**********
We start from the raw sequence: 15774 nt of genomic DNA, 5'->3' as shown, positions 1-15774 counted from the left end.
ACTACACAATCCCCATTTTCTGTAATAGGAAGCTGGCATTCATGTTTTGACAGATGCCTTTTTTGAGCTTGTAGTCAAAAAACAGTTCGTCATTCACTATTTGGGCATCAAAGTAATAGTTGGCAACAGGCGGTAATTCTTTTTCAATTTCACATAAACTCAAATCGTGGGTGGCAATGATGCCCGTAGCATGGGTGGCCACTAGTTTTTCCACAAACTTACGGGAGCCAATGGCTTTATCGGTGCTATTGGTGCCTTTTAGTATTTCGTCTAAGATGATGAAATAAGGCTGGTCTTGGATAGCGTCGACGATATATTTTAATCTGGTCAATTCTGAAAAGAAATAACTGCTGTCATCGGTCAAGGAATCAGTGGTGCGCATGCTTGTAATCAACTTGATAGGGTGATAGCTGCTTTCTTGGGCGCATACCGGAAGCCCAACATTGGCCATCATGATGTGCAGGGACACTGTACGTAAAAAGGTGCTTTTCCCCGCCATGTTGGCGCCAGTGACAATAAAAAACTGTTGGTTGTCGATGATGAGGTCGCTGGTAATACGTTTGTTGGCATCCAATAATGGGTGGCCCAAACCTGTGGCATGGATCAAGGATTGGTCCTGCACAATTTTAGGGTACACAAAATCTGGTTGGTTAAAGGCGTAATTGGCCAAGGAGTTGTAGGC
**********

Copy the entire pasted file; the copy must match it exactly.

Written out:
We start from the raw sequence: 15774 nt of genomic DNA, 5'->3' as shown, positions 1-15774 counted from the left end.
ACTACACAATCCCCATTTTCTGTAATAGGAAGCTGGCATTCATGTTTTGACAGATGCCTTTTTTGAGCTTGTAGTCAAAAAACAGTTCGTCATTCACTATTTGGGCATCAAAGTAATAGTTGGCAACAGGCGGTAATTCTTTTTCAATTTCACATAAACTCAAATCGTGGGTGGCAATGATGCCCGTAGCATGGGTGGCCACTAGTTTTTCCACAAACTTACGGGAGCCAATGGCTTTATCGGTGCTATTGGTGCCTTTTAGTATTTCGTCTAAGATGATGAAATAAGGCTGGTCTTGGATAGCGTCGACGATATATTTTAATCTGGTCAATTCTGAAAAGAAATAACTGCTGTCATCGGTCAAGGAATCAGTGGTGCGCATGCTTGTAATCAACTTGATAGGGTGATAGCTGCTTTCTTGGGCGCATACCGGAAGCCCAACATTGGCCATCATGATGTGCAGGGACACTGTACGTAAAAAGGTGCTTTTCCCCGCCATGTTGGCGCCAGTGACAATAAAAAACTGTTGGTTGTCGATGATGAGGTCGCTGGTAATACGTTTGTTGGCATCCAATAATGGGTGGCCCAAACCTGTGGCATGGATCAAGGATTGGTCCTGCACAATTTTAGGGTACACAAAATCTGGTTGGTTAAAGGCGTAATTGGCCAAGGAGTTGTAGGC